investors have asked to see more leadership from fast food chains to reduce the climate and water risks linked to meat and dairy supply chains © 123RF
investors have asked to see more leadership from fast food chains to reduce the climate and water risks linked to meat and dairy supply chains © 123RF

Investors worth $6.5tn tell fast food chains to cut emissions

30 January 2019

A coalition of global investors has set fast food companies targets to cut emissions amid criticism of the animal agriculture industry as one of the highest emitting industries.

In a letter sent by the coalition of 80 investors, restaurants including McDonald’s, Burger King and KFC have been set tough targets to reduce the greenhouse gas emissions and water usage of their suppliers.

The global investors, representing more than $6.5tn, have asked to see more leadership from the companies, who collectively run over 120,000 restaurants worldwide, to reduce the mounting climate and water risks linked to meat and dairy supply chains.

In the letter the coalition advised the firms to implement ambitious targets to help reduce their impact on the climate, including publishing time-bound targets to reduce greenhouse gas emissions and impact on freshwater within their supply chains and committing to publicly disclose progress on these targets annually.

The companies have been asked to explain by March 2019 how they plan to “enact meaningful policies and targets to de-risk their meat and dairy supply chains” in the letter, facilitated by the Farm Animal Investment Risk & Return (FAIRR) initiative and sustainability organisation Ceres.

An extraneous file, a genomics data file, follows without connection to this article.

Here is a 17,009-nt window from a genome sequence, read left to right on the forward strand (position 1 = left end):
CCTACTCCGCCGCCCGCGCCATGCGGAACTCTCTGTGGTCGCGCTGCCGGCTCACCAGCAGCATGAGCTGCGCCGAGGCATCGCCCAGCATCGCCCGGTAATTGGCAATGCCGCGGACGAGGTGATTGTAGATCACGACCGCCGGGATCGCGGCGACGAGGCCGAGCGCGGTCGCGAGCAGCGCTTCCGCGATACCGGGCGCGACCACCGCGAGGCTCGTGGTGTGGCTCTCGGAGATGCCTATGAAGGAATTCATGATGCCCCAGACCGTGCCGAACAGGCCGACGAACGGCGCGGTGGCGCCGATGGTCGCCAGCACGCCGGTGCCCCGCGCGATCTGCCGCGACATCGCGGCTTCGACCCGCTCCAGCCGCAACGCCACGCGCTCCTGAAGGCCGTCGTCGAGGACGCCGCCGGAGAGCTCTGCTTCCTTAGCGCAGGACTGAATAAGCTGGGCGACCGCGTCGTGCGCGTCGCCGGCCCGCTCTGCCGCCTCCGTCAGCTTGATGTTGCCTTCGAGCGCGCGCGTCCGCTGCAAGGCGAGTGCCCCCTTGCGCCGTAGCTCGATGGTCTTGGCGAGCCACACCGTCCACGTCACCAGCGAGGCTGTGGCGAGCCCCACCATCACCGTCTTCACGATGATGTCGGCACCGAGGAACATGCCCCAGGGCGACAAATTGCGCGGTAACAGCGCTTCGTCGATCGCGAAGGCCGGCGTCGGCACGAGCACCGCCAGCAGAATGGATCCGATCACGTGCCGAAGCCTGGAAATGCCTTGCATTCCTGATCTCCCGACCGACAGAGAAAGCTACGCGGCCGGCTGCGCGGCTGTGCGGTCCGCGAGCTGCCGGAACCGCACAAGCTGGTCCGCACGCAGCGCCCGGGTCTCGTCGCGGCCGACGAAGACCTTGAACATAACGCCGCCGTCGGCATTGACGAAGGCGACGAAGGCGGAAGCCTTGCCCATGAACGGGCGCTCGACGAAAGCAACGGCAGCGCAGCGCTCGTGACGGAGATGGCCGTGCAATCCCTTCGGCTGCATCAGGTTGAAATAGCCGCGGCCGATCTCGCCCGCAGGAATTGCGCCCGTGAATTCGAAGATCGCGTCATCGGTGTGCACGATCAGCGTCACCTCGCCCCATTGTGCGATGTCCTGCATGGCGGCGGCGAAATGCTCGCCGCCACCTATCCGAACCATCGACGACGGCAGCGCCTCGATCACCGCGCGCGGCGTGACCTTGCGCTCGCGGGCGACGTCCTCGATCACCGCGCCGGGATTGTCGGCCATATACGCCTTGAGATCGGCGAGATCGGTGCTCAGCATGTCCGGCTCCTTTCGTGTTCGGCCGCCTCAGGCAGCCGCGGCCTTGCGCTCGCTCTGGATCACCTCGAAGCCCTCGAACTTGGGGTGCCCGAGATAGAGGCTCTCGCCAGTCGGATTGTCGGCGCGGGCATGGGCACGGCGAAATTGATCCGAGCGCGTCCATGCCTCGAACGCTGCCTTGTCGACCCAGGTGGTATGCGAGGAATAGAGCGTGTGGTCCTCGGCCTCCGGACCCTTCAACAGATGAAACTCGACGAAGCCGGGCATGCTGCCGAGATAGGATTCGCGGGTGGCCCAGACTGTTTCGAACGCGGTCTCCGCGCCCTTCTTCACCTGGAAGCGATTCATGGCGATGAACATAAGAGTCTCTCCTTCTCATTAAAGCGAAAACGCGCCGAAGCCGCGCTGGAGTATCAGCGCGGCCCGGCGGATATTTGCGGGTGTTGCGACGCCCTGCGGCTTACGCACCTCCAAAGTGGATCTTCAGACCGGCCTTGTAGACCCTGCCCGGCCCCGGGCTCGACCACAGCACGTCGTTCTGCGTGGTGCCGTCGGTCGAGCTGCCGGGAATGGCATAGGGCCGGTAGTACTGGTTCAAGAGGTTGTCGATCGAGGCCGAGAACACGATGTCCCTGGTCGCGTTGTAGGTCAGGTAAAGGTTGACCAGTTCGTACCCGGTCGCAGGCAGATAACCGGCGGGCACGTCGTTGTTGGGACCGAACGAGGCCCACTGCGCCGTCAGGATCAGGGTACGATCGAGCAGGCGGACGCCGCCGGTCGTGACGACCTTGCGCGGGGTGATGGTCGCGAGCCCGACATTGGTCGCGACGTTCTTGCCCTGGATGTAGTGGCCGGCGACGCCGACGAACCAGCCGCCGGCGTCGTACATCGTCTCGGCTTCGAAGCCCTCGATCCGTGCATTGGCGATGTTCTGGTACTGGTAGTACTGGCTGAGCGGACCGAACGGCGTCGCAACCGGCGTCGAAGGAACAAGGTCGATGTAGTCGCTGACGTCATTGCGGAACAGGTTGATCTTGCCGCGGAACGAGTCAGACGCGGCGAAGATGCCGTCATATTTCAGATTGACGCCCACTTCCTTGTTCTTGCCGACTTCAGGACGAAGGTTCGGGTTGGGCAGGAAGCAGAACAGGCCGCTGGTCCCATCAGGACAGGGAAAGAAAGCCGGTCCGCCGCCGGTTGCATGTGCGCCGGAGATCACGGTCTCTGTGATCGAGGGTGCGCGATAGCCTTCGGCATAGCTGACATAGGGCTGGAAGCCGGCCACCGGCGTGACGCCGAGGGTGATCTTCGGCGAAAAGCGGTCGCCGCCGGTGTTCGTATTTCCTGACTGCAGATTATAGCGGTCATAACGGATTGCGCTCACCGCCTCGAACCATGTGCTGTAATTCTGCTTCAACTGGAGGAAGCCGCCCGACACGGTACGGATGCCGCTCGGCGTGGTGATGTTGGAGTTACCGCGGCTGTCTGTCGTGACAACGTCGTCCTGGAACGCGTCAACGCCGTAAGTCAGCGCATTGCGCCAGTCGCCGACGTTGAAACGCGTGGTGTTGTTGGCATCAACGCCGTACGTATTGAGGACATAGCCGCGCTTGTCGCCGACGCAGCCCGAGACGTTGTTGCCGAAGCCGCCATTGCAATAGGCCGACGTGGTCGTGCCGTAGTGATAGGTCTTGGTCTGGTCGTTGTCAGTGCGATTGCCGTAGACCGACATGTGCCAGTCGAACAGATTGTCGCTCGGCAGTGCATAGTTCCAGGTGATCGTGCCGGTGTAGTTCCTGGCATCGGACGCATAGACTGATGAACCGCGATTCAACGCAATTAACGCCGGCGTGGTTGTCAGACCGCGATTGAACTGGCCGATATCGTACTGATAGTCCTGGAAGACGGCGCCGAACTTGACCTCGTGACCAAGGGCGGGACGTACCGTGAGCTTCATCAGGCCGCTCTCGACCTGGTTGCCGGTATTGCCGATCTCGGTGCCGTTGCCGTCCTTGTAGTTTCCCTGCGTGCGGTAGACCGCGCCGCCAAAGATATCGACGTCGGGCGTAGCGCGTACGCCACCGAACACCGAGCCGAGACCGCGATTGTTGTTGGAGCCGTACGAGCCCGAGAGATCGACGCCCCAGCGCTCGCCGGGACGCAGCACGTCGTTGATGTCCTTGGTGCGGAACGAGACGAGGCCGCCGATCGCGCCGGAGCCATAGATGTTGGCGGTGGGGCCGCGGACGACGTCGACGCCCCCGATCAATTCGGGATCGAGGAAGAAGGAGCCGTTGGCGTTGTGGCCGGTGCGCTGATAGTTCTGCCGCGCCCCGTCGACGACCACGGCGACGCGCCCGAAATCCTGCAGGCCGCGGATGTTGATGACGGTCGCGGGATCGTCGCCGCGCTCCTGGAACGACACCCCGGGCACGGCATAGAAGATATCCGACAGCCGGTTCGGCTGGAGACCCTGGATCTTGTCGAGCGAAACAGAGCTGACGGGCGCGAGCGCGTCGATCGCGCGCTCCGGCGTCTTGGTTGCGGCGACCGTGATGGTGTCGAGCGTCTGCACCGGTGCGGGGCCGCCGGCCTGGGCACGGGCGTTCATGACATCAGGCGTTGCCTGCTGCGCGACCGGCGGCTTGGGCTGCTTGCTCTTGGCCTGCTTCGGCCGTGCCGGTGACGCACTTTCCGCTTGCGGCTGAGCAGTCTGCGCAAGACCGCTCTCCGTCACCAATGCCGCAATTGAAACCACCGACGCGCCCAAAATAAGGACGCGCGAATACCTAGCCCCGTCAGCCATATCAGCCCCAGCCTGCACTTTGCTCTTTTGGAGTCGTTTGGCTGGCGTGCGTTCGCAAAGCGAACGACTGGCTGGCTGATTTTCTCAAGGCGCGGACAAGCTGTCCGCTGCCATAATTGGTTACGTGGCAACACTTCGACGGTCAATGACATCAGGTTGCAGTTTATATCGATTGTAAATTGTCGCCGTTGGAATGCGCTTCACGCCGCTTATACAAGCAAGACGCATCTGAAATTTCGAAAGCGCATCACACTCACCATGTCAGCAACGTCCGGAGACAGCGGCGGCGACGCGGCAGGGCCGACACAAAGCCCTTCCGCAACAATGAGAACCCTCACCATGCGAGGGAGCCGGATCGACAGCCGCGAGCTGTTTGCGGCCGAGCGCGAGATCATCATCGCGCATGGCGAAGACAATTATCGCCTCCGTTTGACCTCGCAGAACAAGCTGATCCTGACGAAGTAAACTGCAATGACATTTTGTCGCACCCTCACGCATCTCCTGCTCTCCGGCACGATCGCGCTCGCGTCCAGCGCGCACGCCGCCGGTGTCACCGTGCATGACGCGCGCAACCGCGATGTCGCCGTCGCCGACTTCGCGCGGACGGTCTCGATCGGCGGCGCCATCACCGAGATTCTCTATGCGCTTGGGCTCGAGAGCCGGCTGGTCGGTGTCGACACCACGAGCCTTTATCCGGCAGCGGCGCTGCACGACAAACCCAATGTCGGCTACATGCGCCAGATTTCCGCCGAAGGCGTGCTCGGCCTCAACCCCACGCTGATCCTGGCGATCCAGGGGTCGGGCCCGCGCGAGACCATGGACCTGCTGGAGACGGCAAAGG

Jeremy Coller, founder of FAIRR and chief investment officer of Coller Capital, said: “The inconvenient truth of convenience food is that the environmental impacts of the sector’s meat and dairy products have hit unsustainable levels. To put this in perspective, if cows were a country, it would be the world’s third largest emitter of greenhouse gases.”

He added that while other high-emitting industries such as cars, oil and gas are setting ambitious climate targets, animal agriculture is left behind as one of the highest emitting industries, with no low-carbon plan.

Heike Cosse, engagement manager at Aegon Asset Management, said: “If we are to meet the global climate ambitions set by the Paris Agreement, and ensure the availability and sustainable management of global water resources, then global fast food brands need to take concrete action to manage supply-chain emissions and water impacts.”

Letters were sent to brands including Domino’s Pizza, McDonald’s, Restaurant Brands International (owners of Burger King), Chipotle Mexican Grill, Wendy’s Co and Yum! Brands (owners of KFC and Pizza Hut).

LATEST
JOBS
Council House, Manor Square, Solihull B91 3QB
Up to £75K
Solihull Metropolitan Borough Council
Barrow-In-Furness and Frimley
£Competitive and Dependent on Experience
BAE Systems
SEARCH JOBS
CIPS Knowledge
Find out more with CIPS Knowledge:
  • best practice insights
  • guidance
  • tools and templates
GO TO CIPS KNOWLEDGE